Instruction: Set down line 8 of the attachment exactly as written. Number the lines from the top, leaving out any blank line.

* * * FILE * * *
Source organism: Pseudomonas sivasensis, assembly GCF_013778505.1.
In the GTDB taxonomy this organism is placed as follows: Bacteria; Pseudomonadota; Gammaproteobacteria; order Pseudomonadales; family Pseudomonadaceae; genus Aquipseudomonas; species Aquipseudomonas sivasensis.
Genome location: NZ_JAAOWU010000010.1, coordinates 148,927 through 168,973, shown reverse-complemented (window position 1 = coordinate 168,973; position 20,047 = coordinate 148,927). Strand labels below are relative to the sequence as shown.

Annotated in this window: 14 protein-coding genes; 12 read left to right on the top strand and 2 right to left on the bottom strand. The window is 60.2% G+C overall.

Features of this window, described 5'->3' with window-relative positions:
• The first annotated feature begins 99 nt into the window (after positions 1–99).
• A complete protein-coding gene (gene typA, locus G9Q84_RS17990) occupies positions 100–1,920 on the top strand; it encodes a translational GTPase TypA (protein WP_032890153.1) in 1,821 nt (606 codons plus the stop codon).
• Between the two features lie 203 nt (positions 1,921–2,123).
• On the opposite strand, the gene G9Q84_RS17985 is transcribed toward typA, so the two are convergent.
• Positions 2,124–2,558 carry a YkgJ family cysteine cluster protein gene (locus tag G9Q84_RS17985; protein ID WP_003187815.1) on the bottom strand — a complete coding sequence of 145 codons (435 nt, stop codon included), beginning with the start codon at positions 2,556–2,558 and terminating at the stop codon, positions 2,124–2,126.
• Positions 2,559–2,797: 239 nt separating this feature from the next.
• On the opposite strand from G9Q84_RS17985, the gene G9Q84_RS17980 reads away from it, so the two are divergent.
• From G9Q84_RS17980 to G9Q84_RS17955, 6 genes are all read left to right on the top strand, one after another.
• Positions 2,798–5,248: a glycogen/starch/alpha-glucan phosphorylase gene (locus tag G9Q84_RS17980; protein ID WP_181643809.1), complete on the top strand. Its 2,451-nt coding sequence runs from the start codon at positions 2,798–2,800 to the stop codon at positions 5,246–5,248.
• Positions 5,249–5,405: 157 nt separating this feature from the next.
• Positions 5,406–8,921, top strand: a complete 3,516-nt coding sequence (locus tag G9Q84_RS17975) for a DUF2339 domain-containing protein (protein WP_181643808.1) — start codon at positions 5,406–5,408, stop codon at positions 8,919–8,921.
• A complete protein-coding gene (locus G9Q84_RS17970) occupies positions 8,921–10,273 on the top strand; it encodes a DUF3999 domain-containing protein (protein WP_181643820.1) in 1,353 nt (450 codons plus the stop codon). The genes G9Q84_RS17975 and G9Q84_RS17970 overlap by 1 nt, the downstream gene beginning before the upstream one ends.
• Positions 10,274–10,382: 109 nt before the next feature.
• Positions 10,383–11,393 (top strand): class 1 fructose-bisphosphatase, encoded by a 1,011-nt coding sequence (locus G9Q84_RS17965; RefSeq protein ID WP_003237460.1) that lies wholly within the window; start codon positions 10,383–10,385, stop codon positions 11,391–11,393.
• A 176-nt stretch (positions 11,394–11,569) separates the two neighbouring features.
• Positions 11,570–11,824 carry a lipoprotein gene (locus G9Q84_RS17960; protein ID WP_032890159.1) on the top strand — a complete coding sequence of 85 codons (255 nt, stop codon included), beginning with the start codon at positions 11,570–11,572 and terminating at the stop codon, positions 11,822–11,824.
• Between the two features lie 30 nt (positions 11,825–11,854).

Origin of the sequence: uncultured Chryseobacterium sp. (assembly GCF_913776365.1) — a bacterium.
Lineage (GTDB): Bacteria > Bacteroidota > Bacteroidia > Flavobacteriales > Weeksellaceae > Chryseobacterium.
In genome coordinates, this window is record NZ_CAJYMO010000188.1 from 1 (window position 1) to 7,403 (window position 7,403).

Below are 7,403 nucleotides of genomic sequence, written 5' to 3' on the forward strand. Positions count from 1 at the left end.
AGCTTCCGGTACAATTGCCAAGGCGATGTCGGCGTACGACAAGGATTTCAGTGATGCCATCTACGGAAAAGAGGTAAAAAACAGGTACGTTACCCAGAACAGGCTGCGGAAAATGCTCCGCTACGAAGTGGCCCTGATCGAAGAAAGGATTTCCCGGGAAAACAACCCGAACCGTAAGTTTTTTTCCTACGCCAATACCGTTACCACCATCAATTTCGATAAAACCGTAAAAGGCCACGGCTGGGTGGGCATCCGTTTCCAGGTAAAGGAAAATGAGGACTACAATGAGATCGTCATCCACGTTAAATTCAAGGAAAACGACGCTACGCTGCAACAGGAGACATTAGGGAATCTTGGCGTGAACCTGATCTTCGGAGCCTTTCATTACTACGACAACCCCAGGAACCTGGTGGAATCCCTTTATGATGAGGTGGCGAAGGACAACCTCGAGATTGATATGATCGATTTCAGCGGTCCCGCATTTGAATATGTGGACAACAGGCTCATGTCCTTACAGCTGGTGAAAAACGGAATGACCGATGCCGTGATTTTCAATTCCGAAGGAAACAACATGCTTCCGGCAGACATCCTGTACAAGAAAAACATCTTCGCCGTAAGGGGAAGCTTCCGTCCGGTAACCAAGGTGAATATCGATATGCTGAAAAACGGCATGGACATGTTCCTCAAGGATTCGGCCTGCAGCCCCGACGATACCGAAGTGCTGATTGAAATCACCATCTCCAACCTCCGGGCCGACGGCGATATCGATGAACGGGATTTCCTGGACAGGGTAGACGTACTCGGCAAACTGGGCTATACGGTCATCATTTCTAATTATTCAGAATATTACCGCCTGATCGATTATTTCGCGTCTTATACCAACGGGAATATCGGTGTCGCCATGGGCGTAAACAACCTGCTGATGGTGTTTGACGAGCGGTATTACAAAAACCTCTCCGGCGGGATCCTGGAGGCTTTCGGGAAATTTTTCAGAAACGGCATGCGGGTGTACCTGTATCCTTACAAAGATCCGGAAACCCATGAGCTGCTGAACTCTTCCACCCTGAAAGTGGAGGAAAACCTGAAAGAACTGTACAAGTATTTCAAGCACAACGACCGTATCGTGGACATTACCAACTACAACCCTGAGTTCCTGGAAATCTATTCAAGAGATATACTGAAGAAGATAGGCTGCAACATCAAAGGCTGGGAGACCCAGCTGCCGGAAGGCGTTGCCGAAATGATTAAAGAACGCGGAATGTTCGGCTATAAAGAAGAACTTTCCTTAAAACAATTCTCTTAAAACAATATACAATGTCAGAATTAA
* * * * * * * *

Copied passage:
• Between the two features lie 203 nt (positions 1,921–2,123).